There are no easy answers.
We simplify “ethical fashion” so much when we talk about it -“why can’t garment manufacturing facilities just pay everyone fair wages?”- When it’s really much more complicated than that. A “fair wage” in one area might not be a fair wage in another, factories are often struggling to get the companies that send them orders to pay high enough per piece the pay a decent wage, while still attempting to not lose the huge contracts that employ their workers to a competing factory. When we discuss ethical fashion, we can’t be too wide-eyed and idealistic, we must consider the realities of how the business world works!
Wages are… complicated.
I asked Megan and Gab if, in their travels, they’d been able to gather a lot of specific information on wages. I was curious about the actual dollar amount that workers in the ethical fashion sphere in Southeast Asia are making, and whether it is all across the board or somewhat consistent. As I suspected, it’s sort of all over the place. Similar to the Philippines, many countries have two seperate “living wages”- one for the city and one for the countryside. We talked about whether “fair trade” should standardize wages- a tough question with many pros and cons to consider. As Gab stated, “If I was being paid less than my counterparts for the same job, I wouldn’t feel that that was fair”- but it is true that the cost of living is drastically lower in the country than in the city. Megan offered, “I don’t know if there should be a set standard amount because it makes it difficult to actually set fair wages in different situations and locations. I think that the questions that should be asked are; ‘Is this enough to break the cycle of poverty, pay for food and housing comfortably, and allow for growth in the future?'”.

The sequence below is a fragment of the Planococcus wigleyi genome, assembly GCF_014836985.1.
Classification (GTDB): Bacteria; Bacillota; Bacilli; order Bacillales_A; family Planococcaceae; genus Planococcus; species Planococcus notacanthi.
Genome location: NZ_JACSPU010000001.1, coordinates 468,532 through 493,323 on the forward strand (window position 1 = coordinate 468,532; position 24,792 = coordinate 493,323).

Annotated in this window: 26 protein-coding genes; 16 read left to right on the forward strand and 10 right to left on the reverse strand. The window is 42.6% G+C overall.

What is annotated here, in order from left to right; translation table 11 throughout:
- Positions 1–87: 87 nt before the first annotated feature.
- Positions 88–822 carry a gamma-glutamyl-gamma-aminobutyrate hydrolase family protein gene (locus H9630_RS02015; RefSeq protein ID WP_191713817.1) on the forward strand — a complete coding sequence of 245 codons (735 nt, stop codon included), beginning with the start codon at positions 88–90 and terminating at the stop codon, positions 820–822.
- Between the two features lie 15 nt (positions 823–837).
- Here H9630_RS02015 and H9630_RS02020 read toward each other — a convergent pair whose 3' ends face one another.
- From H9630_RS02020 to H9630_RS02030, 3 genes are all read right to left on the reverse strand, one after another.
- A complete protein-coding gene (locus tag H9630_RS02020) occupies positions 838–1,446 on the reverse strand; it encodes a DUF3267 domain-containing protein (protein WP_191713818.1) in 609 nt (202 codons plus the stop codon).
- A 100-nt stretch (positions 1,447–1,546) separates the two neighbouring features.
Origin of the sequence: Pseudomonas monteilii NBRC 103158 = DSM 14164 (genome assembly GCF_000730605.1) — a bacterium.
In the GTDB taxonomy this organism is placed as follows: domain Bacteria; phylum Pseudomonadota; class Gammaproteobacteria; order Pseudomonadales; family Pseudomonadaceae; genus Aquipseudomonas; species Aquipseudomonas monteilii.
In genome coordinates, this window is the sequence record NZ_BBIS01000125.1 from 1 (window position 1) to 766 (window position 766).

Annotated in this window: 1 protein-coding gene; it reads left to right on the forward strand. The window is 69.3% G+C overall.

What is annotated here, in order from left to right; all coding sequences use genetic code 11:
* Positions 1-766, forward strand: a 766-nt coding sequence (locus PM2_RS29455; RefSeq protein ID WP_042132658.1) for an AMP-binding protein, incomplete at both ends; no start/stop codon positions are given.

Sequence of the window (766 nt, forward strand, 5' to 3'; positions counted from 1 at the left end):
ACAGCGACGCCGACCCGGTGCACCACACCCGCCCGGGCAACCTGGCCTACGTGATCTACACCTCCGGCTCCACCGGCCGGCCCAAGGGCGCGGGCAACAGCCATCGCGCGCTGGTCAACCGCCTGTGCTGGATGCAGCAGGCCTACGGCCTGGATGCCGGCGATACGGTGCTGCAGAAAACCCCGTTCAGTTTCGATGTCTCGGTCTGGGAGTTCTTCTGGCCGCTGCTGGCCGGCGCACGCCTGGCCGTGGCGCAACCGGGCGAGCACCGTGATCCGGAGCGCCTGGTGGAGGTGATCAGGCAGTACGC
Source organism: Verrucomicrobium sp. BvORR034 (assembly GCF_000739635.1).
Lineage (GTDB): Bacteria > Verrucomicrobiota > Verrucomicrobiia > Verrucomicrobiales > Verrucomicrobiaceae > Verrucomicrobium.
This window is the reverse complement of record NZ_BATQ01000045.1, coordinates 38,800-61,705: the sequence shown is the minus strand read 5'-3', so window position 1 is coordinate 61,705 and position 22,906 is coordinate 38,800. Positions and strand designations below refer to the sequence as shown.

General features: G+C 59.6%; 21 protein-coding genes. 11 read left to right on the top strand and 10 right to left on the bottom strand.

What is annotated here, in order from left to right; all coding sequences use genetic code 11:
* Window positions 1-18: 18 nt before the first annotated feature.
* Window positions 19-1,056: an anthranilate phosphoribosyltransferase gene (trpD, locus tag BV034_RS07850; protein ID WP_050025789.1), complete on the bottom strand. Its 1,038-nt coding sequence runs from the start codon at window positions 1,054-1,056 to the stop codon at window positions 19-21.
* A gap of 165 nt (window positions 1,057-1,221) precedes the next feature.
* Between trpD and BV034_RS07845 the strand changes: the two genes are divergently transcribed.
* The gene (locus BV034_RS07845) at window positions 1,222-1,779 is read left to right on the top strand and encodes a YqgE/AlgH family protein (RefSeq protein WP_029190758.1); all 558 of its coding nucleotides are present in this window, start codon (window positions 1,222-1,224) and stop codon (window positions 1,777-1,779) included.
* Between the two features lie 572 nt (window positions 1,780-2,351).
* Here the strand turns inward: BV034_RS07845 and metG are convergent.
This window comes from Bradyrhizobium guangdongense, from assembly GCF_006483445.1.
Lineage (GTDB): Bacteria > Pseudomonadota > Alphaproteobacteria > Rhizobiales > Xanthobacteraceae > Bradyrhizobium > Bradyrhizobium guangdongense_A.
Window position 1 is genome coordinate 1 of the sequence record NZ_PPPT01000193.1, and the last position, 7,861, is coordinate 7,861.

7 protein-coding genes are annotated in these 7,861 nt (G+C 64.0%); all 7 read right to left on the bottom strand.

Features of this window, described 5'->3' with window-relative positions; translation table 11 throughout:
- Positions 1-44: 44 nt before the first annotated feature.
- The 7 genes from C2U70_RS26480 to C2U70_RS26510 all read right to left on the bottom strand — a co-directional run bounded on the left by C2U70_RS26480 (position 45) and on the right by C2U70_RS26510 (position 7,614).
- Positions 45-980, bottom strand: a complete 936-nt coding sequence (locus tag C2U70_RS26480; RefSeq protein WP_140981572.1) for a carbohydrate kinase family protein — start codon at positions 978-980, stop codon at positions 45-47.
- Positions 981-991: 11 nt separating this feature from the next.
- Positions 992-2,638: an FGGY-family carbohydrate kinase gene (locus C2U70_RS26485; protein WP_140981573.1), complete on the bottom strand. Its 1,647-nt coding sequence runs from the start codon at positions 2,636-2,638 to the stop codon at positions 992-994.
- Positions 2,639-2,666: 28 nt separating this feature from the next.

Let’s stop pretending every ethical fashion company is perfect.
During our conversation, Megan said something that really resonated with me: “What I think is missing in the ethical fashion world is honesty- not pretending everything is perfect. It’s actually so hard to get information from brands. They may be ethical in some ways but that doesn’t give them a free pass to withhold information about the other areas they’re not being super sustainable in”. I think that many ethical companies are intimidated by sharing honest details about wages, production, etc because they feel pressure to be perfect. Let’s acknowledge that 100% ethical is rarely a thing- a company may use hand-dyed, hand-woven, eco-friendly fabric but also package each garment in plastic and use zippers that come from a sweatshop-type factory in China. Maybe then, we can start to have open dialogues about what “ethical fashion” really looks like!
Thanks so much, Megan and Gab, for taking the time to chat about your project and the future of ethical fashion with me!
For more insights and inspiration + beautiful, positive stories, follow the Walk Sew Good project:
All photos in this post are courtesy of Walk Sew Good’s Instagram account